Here’s something really interesting that I’d like to share. This year, the Philadelphia Rare Books & Manuscripts Company (PRB&M) is filling its front showcase entirely with books, manuscripts, and broadsides costing $500 and under! According to co-proprietor Cynthia Davis Buffington, the impulse isn’t so much about the economy as it is about enticing younger book collectors and to promoting book-collecting to beginners. Bravo!

A sampling of what will be available in that PRB&M front case: an array of nineteenth- and twentieth-century “pamphlet scriptures,” a group of seventeenth-century sermons, some fine bindings, a series of nineteenth-century American woodcut-illustrated “toy” books, illustrated books, and several volumes in travel, Mexicana, and Americana, including “a classic life of Washington in a gorgeous gilt-stamped striped cloth binding.”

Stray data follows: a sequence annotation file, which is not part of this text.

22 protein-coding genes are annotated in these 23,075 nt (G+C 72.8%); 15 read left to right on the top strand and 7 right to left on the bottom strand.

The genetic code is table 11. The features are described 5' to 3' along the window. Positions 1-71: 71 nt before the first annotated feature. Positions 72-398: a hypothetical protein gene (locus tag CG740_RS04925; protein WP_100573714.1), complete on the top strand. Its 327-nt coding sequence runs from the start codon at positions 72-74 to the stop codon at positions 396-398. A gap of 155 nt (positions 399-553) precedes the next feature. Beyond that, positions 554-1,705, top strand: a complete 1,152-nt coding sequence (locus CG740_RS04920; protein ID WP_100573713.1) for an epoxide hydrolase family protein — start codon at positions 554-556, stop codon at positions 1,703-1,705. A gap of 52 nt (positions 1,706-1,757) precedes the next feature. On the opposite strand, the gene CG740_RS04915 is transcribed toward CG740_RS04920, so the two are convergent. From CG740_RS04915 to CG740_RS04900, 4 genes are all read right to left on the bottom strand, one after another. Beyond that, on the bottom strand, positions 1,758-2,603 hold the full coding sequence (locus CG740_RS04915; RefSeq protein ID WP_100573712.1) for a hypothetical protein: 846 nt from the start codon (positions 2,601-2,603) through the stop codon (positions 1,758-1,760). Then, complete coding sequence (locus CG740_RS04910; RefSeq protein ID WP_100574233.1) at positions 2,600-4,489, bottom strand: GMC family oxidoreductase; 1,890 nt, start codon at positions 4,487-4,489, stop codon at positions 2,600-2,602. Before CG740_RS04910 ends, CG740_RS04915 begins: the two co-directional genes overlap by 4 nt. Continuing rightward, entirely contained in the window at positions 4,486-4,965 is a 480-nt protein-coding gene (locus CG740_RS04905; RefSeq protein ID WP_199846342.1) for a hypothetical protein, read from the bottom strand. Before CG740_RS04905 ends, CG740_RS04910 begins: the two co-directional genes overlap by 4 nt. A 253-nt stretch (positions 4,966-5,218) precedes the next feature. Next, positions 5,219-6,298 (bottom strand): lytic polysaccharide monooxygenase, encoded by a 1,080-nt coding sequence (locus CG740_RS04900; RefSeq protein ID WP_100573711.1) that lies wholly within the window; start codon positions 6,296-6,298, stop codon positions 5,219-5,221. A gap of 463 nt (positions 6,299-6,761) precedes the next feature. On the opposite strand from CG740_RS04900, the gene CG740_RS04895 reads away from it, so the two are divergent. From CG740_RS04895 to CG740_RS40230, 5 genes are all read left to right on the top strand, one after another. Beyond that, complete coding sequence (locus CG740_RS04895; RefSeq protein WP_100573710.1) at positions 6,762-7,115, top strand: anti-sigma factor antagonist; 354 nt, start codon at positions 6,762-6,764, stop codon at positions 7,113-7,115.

I’m planning to be at the show on Friday and Saturday and will post updates. Stay tuned.
Fourteen “exceptional creative writers, independent scholars and academics” have been named as the New York Public Library’s 2010 Cullman Center Fellows. The group will get to spend a year in residence in September at the library’s famous building at Fifth Avenue and 42nd Street, where they will work on a variety of projects.

“I’m hugely looking forward to introducing this extraordinary group of writers and scholars to the center and the lbrary -- and to each other -- next fall,” said Jean Strouse, the Cullman Center’s director. “It’s thrilling to see what personal and intellectual magic sets in here each year.”